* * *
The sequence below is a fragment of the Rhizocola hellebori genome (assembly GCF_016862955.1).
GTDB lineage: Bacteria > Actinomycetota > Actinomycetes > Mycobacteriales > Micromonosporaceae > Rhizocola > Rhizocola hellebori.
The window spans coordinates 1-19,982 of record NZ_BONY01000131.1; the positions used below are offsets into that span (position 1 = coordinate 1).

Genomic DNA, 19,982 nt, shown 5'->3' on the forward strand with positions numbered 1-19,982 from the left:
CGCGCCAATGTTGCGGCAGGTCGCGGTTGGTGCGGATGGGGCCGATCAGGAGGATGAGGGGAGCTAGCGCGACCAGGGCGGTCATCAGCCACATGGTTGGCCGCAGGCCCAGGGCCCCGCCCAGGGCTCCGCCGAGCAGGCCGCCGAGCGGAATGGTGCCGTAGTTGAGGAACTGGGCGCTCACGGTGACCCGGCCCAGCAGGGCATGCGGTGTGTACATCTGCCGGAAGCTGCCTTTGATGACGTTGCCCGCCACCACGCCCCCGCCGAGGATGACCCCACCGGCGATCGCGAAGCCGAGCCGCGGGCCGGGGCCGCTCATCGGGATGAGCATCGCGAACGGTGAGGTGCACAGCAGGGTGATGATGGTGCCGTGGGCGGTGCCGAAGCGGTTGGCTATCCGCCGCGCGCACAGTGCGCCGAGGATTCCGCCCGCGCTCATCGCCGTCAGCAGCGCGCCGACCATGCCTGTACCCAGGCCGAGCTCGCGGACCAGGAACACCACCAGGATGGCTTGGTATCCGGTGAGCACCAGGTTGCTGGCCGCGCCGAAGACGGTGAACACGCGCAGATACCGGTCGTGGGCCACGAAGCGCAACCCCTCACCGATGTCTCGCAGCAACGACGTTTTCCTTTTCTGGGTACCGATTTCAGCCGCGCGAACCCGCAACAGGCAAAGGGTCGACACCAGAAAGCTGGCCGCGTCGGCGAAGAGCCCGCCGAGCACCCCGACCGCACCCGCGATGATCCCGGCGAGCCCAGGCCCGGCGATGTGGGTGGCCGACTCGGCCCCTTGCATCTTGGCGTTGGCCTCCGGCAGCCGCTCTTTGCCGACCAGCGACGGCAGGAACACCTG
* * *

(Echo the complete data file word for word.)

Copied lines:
The sequence below is a fragment of the Rhizocola hellebori genome (assembly GCF_016862955.1).
GTDB lineage: Bacteria > Actinomycetota > Actinomycetes > Mycobacteriales > Micromonosporaceae > Rhizocola > Rhizocola hellebori.
The window spans coordinates 1-19,982 of record NZ_BONY01000131.1; the positions used below are offsets into that span (position 1 = coordinate 1).

Genomic DNA, 19,982 nt, shown 5'->3' on the forward strand with positions numbered 1-19,982 from the left:
CGCGCCAATGTTGCGGCAGGTCGCGGTTGGTGCGGATGGGGCCGATCAGGAGGATGAGGGGAGCTAGCGCGACCAGGGCGGTCATCAGCCACATGGTTGGCCGCAGGCCCAGGGCCCCGCCCAGGGCTCCGCCGAGCAGGCCGCCGAGCGGAATGGTGCCGTAGTTGAGGAACTGGGCGCTCACGGTGACCCGGCCCAGCAGGGCATGCGGTGTGTACATCTGCCGGAAGCTGCCTTTGATGACGTTGCCCGCCACCACGCCCCCGCCGAGGATGACCCCACCGGCGATCGCGAAGCCGAGCCGCGGGCCGGGGCCGCTCATCGGGATGAGCATCGCGAACGGTGAGGTGCACAGCAGGGTGATGATGGTGCCGTGGGCGGTGCCGAAGCGGTTGGCTATCCGCCGCGCGCACAGTGCGCCGAGGATTCCGCCCGCGCTCATCGCCGTCAGCAGCGCGCCGACCATGCCTGTACCCAGGCCGAGCTCGCGGACCAGGAACACCACCAGGATGGCTTGGTATCCGGTGAGCACCAGGTTGCTGGCCGCGCCGAAGACGGTGAACACGCGCAGATACCGGTCGTGGGCCACGAAGCGCAACCCCTCACCGATGTCTCGCAGCAACGACGTTTTCCTTTTCTGGGTACCGATTTCAGCCGCGCGAACCCGCAACAGGCAAAGGGTCGACACCAGAAAGCTGGCCGCGTCGGCGAAGAGCCCGCCGAGCACCCCGACCGCACCCGCGATGATCCCGGCGAGCCCAGGCCCGGCGATGTGGGTGGCCGACTCGGCCCCTTGCATCTTGGCGTTGGCCTCCGGCAGCCGCTCTTTGCCGACCAGCGACGGCAGGAACACCTG